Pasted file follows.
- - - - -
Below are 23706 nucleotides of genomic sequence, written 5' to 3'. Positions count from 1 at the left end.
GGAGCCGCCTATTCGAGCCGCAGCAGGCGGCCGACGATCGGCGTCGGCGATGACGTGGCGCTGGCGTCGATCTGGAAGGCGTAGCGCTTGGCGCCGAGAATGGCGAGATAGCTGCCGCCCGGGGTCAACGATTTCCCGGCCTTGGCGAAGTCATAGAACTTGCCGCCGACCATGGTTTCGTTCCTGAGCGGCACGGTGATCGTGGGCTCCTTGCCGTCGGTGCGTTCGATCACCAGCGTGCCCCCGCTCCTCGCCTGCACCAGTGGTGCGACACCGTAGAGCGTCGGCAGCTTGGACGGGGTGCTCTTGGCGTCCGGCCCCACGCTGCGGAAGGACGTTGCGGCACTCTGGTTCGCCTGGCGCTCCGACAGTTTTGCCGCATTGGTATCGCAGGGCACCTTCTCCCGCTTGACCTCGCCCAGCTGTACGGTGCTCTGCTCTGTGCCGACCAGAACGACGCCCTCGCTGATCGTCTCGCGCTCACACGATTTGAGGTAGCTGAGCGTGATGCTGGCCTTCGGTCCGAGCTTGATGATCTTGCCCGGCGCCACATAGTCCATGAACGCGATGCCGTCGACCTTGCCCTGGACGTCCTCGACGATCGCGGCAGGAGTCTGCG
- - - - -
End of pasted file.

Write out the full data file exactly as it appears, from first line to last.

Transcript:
Below are 23706 nucleotides of genomic sequence, written 5' to 3'. Positions count from 1 at the left end.
GGAGCCGCCTATTCGAGCCGCAGCAGGCGGCCGACGATCGGCGTCGGCGATGACGTGGCGCTGGCGTCGATCTGGAAGGCGTAGCGCTTGGCGCCGAGAATGGCGAGATAGCTGCCGCCCGGGGTCAACGATTTCCCGGCCTTGGCGAAGTCATAGAACTTGCCGCCGACCATGGTTTCGTTCCTGAGCGGCACGGTGATCGTGGGCTCCTTGCCGTCGGTGCGTTCGATCACCAGCGTGCCCCCGCTCCTCGCCTGCACCAGTGGTGCGACACCGTAGAGCGTCGGCAGCTTGGACGGGGTGCTCTTGGCGTCCGGCCCCACGCTGCGGAAGGACGTTGCGGCACTCTGGTTCGCCTGGCGCTCCGACAGTTTTGCCGCATTGGTATCGCAGGGCACCTTCTCCCGCTTGACCTCGCCCAGCTGTACGGTGCTCTGCTCTGTGCCGACCAGAACGACGCCCTCGCTGATCGTCTCGCGCTCACACGATTTGAGGTAGCTGAGCGTGATGCTGGCCTTCGGTCCGAGCTTGATGATCTTGCCCGGCGCCACATAGTCCATGAACGCGATGCCGTCGACCTTGCCCTGGACGTCCTCGACGATCGCGGCAGGAGTCTGCG